Beavers feeding habits can also cause conflict with local landowners and farmers. This can include foraging on crops or damaging trees. Beavers were observed feeding on Maize during the ROBT however the impact was minor with an estimated cost to the farmer of £1.33. Feeding on trees can be more of an issue, especially when a tree has a monetary or sentimental value. A small apple tree was felled in a private garden during the trial however this was replaced by the project team and tree guards put around the remaining trees.
Beavers in Surrey
Since 2017, Natural England has issued 13 licenses across the country for enclosed beaver releases. One of the Successful applicants was the National Trust in Haslemere who plan to release beavers onto one of their estates in the South downs. Straddling the Surrey/West Sussex border, the beavers will be released into an enclosure on a headwater of the River Wey.
The National Trust said ‘Through this pioneering trial it is hoped that beavers can once more become an important and integral part of the ecological process at Valewood, contributing to the health and richness of the wildlife here and also giving future generations the chance to get to know these special residents. This work is part of the Trust’s strategy to restore a healthier natural environment and improve 25% of our land for wildlife by 2025.
The project will be working closely with expert beaver ecologists along with volunteers to monitor the effects the beavers have on the local environment.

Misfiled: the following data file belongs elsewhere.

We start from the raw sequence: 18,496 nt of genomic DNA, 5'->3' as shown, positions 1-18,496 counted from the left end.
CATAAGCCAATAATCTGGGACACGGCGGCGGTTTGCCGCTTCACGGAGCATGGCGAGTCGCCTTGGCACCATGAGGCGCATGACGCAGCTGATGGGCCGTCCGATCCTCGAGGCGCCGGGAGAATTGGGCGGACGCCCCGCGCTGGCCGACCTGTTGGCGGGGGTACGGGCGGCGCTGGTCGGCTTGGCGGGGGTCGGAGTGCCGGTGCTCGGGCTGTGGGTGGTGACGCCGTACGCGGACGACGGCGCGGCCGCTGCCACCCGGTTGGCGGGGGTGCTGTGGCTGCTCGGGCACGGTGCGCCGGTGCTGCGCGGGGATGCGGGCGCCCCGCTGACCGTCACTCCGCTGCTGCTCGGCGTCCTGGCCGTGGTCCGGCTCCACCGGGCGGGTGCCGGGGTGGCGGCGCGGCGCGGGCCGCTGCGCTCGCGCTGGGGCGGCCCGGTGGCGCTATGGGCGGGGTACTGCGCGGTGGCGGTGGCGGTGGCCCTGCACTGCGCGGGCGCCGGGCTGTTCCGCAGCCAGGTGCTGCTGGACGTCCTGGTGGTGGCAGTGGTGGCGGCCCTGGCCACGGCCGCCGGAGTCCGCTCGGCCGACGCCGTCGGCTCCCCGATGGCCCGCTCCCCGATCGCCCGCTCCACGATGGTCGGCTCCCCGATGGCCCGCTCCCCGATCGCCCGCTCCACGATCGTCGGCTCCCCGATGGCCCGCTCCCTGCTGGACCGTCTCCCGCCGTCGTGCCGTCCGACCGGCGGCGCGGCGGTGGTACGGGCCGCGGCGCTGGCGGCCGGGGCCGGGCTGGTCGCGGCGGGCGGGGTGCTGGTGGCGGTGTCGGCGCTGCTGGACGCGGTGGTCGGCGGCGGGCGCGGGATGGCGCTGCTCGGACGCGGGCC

Elsewhere beavers are settling in to the British Isles very well. It is now estimated that the River Tay in Scotland has a population of 400 beavers over an area of 5000km2.
As our country looks ahead to a green future, one which is able to withstand the impacts of climate change, working with natural processes to build resilience across our landscapes will become more and more important. Beaver reintroductions are seen by many as the epitome of such an approach due to the multiple benefits they deliver.
Taking this approach will require strong collaboration between landowners, government agencies, organisations and of course, local communities. Through partnership working and consultation, and with the right governance in place, in future we could see restoration of our wetland habitats on a scale never seen before, benefitting both people and wildlife.
Elliott, M., Blythe, C., Brazier, R.E., Burgess, P., King, S., Puttock, A., Turner,C., (2017) Beavers – Nature’s Water Engineers. Devon Wildlife Trust
- Brazier, R.E., Elliott, M., Andison, E., Auster, R.E., Bridgewater, S., Burgess, P., Chant, J., Graham, H., Knott, E., Puttock, A.K., Sansum, P., Vowles, A., (2020) River Otter Beaver Trial: Science and Evidence